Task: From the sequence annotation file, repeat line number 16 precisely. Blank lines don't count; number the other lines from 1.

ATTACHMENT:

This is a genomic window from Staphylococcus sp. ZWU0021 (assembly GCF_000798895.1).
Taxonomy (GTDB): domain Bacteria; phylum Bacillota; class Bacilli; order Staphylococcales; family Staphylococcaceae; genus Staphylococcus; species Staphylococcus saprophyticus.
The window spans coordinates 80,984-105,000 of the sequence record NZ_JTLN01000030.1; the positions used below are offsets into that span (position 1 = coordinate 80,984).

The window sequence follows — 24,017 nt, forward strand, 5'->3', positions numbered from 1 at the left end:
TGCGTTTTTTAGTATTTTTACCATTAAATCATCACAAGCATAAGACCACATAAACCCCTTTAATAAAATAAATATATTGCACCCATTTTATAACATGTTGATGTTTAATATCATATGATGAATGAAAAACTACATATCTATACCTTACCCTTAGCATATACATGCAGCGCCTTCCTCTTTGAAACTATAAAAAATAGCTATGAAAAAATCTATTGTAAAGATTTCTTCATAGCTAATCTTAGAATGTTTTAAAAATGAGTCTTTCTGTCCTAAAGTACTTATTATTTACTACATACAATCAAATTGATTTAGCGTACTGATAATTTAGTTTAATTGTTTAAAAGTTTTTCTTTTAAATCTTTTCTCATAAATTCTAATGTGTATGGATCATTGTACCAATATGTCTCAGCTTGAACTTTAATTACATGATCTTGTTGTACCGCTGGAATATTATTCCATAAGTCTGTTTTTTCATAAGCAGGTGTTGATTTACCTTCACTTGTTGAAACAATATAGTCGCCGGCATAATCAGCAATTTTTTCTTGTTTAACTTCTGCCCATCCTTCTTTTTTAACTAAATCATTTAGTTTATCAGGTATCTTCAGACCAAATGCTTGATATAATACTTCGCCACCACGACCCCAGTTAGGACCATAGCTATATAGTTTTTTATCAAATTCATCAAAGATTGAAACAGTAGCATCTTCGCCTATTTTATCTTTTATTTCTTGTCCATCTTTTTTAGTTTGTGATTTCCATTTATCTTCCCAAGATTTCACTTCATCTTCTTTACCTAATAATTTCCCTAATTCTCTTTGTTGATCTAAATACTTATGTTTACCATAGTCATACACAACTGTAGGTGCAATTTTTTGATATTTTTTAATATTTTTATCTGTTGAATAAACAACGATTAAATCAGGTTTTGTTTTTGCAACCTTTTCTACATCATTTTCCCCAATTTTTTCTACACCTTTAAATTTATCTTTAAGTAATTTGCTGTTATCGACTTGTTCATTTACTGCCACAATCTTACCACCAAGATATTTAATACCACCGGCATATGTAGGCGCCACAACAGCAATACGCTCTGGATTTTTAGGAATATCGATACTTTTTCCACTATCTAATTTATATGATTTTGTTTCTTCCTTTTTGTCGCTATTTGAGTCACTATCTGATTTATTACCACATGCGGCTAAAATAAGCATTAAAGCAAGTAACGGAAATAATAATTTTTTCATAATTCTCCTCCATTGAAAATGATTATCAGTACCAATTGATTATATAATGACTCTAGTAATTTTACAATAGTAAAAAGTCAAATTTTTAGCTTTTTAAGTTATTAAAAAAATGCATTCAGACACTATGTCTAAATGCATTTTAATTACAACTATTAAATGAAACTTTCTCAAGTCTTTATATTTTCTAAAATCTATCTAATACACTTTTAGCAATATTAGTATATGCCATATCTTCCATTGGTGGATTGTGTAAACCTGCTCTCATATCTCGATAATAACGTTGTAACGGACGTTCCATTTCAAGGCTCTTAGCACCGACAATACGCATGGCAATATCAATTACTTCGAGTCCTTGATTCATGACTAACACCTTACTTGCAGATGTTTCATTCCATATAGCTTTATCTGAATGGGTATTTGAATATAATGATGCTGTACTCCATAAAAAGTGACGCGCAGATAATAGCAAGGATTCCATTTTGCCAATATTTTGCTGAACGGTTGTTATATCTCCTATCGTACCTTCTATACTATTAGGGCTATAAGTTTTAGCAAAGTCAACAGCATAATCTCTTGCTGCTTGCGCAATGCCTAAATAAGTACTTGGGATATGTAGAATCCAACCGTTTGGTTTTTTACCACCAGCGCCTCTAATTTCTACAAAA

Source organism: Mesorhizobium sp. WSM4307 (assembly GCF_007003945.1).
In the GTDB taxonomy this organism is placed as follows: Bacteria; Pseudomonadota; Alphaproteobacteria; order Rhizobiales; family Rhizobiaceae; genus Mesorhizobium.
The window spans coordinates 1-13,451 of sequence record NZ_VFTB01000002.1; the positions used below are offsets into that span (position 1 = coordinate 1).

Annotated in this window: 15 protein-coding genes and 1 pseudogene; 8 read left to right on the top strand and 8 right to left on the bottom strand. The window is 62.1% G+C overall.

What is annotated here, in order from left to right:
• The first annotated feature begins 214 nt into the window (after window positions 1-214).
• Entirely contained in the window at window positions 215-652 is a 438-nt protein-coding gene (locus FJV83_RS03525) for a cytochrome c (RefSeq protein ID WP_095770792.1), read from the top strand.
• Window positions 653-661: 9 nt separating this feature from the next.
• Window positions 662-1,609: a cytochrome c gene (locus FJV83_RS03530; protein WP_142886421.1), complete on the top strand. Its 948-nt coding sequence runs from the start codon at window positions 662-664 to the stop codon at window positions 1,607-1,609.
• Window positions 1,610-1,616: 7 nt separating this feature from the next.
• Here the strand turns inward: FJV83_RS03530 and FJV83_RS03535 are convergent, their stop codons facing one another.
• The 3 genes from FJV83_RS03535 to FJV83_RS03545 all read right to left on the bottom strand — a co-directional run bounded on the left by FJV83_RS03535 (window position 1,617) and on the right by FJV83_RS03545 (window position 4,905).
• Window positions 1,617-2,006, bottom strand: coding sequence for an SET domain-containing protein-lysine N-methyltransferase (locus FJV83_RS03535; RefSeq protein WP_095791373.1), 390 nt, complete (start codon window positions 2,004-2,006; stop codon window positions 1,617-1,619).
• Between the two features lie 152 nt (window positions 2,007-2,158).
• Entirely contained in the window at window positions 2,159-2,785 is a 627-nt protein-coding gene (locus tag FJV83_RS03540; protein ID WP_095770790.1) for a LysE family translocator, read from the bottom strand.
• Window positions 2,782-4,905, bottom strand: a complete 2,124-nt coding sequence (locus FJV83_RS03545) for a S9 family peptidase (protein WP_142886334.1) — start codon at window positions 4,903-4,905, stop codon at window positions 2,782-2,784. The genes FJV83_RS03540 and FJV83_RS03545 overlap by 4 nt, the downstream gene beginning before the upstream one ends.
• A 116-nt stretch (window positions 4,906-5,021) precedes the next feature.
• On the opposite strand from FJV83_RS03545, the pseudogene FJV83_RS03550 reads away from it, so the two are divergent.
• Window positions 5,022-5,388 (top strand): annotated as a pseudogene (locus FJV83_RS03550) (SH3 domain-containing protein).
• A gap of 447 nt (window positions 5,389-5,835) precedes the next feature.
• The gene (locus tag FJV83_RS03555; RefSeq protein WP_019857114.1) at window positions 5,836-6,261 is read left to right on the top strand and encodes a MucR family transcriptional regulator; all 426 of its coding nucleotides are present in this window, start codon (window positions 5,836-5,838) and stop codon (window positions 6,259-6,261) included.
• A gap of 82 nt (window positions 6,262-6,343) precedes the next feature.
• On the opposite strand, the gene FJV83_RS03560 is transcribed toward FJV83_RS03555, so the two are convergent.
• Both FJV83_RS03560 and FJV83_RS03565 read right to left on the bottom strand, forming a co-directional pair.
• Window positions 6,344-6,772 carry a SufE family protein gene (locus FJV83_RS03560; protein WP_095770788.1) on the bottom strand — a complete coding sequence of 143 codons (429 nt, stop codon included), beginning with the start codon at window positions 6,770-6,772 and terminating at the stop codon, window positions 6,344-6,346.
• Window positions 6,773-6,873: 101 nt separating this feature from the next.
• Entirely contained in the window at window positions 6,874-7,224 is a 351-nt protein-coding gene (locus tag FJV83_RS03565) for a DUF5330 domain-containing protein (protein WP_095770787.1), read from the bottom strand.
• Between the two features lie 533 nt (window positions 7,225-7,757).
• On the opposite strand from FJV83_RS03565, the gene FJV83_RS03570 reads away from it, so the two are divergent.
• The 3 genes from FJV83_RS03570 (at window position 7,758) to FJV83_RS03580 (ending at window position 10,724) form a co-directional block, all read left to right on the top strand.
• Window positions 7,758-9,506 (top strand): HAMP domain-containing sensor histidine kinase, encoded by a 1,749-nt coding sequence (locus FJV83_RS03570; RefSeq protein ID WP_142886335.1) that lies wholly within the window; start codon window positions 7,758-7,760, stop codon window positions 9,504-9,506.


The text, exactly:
• Here the strand turns inward: FJV83_RS03530 and FJV83_RS03535 are convergent, their stop codons facing one another.